February 28, 2007
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A Guide to Information on Greenhouse Gases and Ozone Depletion
Published July 1988 through June 1999
FROM VOLUME 5, NUMBER 11, NOVEMBER 1992
GENERAL INTEREST--OZONE DEPLETION, STRATOSPHERIC AEROSOLS
"A Decrease in the Growth Rates of Atmospheric Halon Concentrations,"
J.H. Butler (CMDL, NOAA, 325 Broadway, Boulder CO 80303), J.W. Elkins et al.,
Nature, 359(6394), 403-405, Oct. 1, 1992.
A six-year record shows that the growth rates of the tropospheric mixing
ratios of the commonly used halons H-1301 and H-1211 have already begun to
decrease substantially through the influence of the Montreal Protocol. This
decrease is consistent with industry emission estimates, supports current
appraisals of atmospheric lifetimes, and suggests levels will stabilize or begin
to decrease within the next few years.
Two items from Nature, 359(6393), Sep. 24, 1992:
"Volcanic Aerosols Implicated," G. Brasseur (NCAR, POB 3000,
Boulder CO 80307), 275-276. Discusses recent papers on the relationship between
volcanic aerosols and ozone depletion by anthropogenic chemicals, particularly
the following by Hofmann et al.
"Observation and Possible Causes of New Ozone Depletion in Antarctica
in 1991," D.J. Hofmann (CMDL, NOAA, 325 Broadway, Boulder CO 80303), S.J.
Oltmans et al., 283-287. Local ozone reductions approaching 50% were observed
during the Antarctic spring at two altitudes where depletion had not been
observed previously, 11-13 km and 25-30 km. Depletion at the lower level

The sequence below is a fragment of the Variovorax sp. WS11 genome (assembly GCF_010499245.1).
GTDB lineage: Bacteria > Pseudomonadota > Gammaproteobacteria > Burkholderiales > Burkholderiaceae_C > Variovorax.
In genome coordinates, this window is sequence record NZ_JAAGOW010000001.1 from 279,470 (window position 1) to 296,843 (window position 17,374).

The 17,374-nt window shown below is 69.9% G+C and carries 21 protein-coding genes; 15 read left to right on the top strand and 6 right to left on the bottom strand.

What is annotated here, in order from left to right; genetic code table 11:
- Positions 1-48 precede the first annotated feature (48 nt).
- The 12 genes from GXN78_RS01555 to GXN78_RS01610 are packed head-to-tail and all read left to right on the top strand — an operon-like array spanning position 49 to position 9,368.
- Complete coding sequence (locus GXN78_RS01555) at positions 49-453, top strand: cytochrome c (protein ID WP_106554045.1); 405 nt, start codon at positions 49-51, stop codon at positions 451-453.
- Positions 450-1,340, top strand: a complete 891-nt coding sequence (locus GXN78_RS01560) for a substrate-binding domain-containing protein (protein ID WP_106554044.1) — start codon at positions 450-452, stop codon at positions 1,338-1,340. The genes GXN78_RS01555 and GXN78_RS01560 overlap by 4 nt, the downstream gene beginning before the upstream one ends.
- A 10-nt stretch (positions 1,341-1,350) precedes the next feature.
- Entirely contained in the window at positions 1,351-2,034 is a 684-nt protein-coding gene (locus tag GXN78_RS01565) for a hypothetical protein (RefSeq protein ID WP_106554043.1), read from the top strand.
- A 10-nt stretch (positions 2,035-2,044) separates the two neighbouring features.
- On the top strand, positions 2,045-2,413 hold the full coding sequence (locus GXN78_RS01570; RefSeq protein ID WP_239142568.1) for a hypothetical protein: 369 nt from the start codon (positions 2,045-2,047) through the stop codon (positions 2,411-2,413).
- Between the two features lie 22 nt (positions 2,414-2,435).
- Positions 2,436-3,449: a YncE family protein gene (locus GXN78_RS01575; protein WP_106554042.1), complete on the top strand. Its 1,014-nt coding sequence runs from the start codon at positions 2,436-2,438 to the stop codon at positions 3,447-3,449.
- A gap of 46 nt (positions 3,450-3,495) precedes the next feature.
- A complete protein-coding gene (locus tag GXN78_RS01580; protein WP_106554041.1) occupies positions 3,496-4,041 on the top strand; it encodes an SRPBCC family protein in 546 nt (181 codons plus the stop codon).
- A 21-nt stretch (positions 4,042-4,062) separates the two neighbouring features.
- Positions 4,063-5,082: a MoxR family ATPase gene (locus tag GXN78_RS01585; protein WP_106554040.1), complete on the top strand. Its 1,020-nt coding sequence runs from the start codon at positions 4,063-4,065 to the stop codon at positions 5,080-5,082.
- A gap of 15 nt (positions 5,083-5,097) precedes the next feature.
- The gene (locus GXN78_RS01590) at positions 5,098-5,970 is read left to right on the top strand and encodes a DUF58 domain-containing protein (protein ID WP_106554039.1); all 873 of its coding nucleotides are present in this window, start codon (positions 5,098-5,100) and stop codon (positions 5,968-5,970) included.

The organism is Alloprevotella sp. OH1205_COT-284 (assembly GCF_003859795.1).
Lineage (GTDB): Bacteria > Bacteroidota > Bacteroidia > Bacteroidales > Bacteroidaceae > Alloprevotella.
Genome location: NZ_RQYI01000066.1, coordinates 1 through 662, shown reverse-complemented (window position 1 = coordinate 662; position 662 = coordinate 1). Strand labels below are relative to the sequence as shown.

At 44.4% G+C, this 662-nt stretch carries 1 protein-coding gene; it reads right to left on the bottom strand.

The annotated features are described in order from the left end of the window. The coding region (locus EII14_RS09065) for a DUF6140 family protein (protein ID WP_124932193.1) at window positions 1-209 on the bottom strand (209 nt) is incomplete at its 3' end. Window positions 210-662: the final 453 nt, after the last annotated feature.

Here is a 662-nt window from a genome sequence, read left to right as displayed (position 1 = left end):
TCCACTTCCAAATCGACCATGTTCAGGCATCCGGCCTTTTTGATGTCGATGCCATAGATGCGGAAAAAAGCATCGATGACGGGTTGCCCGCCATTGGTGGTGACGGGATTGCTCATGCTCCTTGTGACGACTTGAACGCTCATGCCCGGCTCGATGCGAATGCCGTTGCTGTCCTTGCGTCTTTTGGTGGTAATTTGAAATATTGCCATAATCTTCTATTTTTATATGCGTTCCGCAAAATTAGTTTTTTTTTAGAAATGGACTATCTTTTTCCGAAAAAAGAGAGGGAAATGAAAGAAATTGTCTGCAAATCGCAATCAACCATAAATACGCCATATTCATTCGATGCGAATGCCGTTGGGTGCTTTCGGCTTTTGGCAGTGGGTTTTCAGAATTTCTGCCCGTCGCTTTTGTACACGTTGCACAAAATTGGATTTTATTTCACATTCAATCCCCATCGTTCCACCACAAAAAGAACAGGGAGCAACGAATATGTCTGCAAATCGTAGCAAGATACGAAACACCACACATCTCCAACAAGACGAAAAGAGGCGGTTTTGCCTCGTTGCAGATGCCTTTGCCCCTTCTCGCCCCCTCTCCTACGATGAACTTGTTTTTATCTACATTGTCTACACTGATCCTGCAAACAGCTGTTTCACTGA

coincided with enhanced volcanic aerosol particles from the August 1991 eruption
of Mount Hudson in Chile, and apparently resulted from heterogeneous processes
on those particles. Depletion in the upper layer appears to have been associated
with transport of air from a region of enhanced polar stratospheric clouds.
"Increased Ultraviolet Radiation in New Zealand (45° S)
Relative to Germany (48° N)," G. Seckmeyer (GSF, Inst. Biochem.
Pflanzenpathol., Inglostädter Landstr. 1, D-8042 Neuherberg, Ger.), R.L.
McKenzie, ibid., 359(6391), 135-137, Sep. 10, 1992.
Uses a combination of spectral measurements made in Germany and New Zealand
with the same spectroradiometer, together with model calculations, to show that
in the New Zealand summer of 1990-91 biologically weighted UV irradiances were
nearly a factor of two greater than those in the summer at similar northern
latitudes in Germany. These unexpectedly large differences are due mainly to
decreased stratospheric ozone over New Zealand and increased tropospheric ozone
"Enhancements in Biologically Effective Ultraviolet Radiation
Following Volcanic Eruptions," A.M. Vogelmann (Dept. Meteor., Pennsylvania
State Univ., Univ. Pk. PA 16802), T.P. Ackerman, R.P. Turco, ibid., 359(6390),
47-49, Sep. 3, 1992.
Although volcanic particles may induce ozone destruction through
heterogeneous chemical reactions, the effect of ozone reductions on UV reaching
the Earth's surface is not obvious, because aerosols also reflect
sunlight. Here a radiative transfer model is used to show that
biologically-effective radiation at the surface increased in the cases of
particles produced by both the El Chichón (1982) and Mount Pinatubo
(1991) eruptions, because the effect of ozone depletion was dominant.
"Mount Pinatubo Aerosols, Chlorofluorocarbons and Ozone Depletion,"
G. Brasseur (NCAR, POB 3000, Boulder CO 80307), C. Granier, Science,
257(5074), 1239-1242, Aug. 28, 1992.
Uses a latitude-altitude global model describing chemical, radiative and
dynamical processes to show that changes in the solar and infrared radiation
budget caused by the eruption should produce a cooling of the troposphere and a
warming of the lower stratosphere, which could affect atmospheric circulation.
In addition, heterogeneous chemical reactions on the surfaces of sulfate aerosol
particles render the ozone molecules more vulnerable to anthropogenic chemicals.
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